The 1%: Unraveling What Drives Breast Cancer in Males

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While research on breast cancer in men is growing, more is needed to offer the best treatment options to this subset of patients.
While research on breast cancer in men is growing, more is needed to offer the best treatment options to this subset of patients.

A pink ribbon with a blue dot—the last ribbon issued by the Breast Cancer Research Foundation (BCRF) before founder Evelyn Lauder died in 2011—was significant to Fatima Cardoso, MD, who has been working tirelessly since 2006 to bring awareness of breast cancer in males.

The blue dot represents the 1% of breast cancer that occurs in males. The American Cancer Society estimates that in 2015 in the United States, about 2,350 new cases of invasive breast cancer will be diagnosed and 440 men will die.1

What happened in 2006, Dr. Cardoso, Director of the Breast Cancer Unit at Champalimaud Cancer Center in Lisbon, Portugal, told Cancer Therapy Advisor, was that she had several male patients with metastatic breast cancer and turned to the literature to determine how best to treat them.

“Nothing existed to help me,” she said, so she had to treat them as if they were females with breast cancer. However, she couldn't help but believe there were differences, so she decided to raise interest in breast cancer in males.

Today, a search on ClinicalTrials.gov using the search terms “male” and “breast” and “cancer” returns a list of 130 studies that are currently recruiting men, with interventions ranging from chemotherapy, small molecule inhibitors, and vaccines to radiation therapy.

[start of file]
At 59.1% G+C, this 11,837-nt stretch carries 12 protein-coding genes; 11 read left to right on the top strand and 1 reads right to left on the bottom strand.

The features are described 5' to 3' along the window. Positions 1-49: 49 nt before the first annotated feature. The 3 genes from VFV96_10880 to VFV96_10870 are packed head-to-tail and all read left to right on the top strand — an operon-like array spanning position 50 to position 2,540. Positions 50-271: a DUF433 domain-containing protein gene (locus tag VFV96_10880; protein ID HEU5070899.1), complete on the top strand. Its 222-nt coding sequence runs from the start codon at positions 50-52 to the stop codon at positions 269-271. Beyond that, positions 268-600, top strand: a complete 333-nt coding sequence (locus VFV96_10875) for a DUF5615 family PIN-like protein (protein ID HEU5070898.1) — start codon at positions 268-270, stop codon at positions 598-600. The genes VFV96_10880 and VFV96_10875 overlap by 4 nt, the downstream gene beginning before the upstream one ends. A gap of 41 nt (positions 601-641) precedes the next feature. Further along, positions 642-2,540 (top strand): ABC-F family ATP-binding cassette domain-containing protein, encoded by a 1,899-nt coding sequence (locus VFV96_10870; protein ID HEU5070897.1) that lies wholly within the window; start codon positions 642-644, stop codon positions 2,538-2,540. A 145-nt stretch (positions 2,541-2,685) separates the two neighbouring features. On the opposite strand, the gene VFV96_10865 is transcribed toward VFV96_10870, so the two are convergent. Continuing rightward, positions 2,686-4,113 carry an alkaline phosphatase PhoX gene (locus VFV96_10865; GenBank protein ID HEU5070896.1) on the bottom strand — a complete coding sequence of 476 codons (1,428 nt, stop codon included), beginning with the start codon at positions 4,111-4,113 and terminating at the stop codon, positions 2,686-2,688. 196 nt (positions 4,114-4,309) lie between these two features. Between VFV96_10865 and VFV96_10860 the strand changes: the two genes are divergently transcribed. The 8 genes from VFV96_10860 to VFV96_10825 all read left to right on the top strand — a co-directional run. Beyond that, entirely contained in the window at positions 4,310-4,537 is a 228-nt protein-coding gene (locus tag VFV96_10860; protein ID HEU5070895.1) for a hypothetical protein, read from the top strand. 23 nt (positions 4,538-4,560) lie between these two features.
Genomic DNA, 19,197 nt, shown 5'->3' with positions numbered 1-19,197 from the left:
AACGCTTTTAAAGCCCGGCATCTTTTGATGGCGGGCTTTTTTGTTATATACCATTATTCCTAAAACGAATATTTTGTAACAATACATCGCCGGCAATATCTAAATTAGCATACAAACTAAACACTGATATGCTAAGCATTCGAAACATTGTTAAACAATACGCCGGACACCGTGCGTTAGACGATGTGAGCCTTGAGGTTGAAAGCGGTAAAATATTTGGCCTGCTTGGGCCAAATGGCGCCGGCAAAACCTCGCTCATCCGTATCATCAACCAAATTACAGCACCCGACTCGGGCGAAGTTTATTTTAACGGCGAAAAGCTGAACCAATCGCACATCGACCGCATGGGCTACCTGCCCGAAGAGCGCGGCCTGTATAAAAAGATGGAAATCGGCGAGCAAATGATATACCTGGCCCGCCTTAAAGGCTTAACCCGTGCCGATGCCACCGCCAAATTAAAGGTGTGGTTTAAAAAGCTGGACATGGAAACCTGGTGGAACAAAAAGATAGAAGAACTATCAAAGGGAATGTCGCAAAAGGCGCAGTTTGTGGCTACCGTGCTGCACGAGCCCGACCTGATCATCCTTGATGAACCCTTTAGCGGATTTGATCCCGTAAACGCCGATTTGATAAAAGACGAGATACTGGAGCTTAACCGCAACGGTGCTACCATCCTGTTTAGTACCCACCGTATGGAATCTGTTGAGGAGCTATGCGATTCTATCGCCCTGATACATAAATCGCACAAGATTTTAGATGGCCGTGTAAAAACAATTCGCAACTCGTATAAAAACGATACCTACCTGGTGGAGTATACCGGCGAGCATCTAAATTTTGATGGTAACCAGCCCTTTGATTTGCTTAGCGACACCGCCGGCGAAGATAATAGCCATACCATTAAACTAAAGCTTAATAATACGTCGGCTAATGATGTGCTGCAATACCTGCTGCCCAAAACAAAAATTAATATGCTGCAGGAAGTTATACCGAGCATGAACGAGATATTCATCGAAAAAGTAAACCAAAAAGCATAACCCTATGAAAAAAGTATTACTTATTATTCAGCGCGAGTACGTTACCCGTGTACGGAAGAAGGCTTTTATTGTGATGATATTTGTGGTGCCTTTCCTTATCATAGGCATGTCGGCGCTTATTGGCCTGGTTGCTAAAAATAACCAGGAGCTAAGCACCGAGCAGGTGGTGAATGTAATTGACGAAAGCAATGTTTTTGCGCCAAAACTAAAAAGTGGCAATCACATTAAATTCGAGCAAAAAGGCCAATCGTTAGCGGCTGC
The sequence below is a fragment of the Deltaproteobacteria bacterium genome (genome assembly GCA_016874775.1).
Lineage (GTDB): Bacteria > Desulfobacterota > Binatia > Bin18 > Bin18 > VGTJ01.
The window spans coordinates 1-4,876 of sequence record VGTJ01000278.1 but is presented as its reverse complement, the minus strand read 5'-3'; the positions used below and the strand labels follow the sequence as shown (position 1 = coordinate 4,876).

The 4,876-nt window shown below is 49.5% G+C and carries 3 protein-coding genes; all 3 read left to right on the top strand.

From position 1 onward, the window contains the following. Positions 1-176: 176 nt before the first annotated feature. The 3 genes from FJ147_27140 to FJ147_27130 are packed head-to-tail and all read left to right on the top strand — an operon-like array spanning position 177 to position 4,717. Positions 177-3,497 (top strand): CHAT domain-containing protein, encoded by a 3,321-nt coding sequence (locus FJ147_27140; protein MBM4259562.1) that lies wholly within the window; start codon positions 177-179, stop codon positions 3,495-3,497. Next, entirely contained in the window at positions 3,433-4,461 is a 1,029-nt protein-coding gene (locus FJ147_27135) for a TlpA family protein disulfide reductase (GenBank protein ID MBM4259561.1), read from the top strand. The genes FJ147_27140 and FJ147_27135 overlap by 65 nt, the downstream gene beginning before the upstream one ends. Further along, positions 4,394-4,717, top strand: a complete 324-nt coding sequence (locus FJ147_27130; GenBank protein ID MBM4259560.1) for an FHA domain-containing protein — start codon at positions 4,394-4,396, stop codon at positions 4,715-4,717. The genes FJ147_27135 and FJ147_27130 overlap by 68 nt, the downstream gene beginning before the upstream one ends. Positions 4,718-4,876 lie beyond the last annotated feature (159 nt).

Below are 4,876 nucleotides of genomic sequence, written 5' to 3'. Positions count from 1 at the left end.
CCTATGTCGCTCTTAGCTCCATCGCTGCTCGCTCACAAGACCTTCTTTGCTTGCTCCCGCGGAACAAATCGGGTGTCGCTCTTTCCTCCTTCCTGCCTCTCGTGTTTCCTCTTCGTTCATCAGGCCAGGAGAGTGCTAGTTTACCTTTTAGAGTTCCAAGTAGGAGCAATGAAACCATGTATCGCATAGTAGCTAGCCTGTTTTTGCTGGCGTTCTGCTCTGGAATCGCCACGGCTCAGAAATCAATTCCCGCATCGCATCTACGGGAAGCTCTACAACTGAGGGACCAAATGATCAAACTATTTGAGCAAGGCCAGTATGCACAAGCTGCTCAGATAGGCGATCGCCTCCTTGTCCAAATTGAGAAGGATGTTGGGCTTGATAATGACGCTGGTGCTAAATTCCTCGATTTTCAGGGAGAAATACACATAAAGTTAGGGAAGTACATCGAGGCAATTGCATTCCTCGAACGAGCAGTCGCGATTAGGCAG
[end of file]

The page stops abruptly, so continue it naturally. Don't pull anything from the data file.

RELATED: PALB2 Mutation May Increase Risk of Death from Breast Cancer

This delights Dr. Cardoso, who has pushed for protocols to include men, despite the limited number of patients available to recruit: breast cancer in men is rare, about 100 times less common than among women.1 In 2010, the incidence rate was 1.2 cases per 100,000 men.2

Dr. Cardoso, who is also Secretary General of the European Organisation for Research and Treatment of Cancer (EORTC), is leading the International Male Breast Cancer Program3 with Sharon H. Giordano, MD, MPH, Professor, Department of Breast Medical Oncology, University of Texas MD Anderson Cancer Center in Houston, Texas. Coordinated by EORTC, with support from 10 collaborators worldwide (Table), the three-part program was created to characterize breast cancer in males as well as to develop specific treatments and improve outcomes.

Table. International Male Breast Cancer Program Collaborators
Breast International Group
The North American Breast Cancer Group
Swiss Group for Clinical Cancer Research
ICORG – All Ireland Cooperative Oncology Research Group
Borstkanker Onderzoek Groep
Swedish Association of Breast Oncologists
Hellenic Cooperative Oncology Group
Hellenic Oncology Research Group
Latin American Cooperative Oncology Group
Translational Breast Cancer Research Consortium


In part one, the program analyzed more than 1,800 cases of male breast cancer treated from 1990-2010 within the network of 23 centers in nine countries, the largest group ever studied.

Part two, which is now open, is creating a prospective registry of all male patients with breast cancer treated at the network centers over a period of 30 months. Dr. Cardoso told Cancer Therapy Advisor that the rapid accrual to this registry, primarily from the Netherlands, is demonstrating the feasibility of moving quickly to part three of the program, prospective clinical trials.

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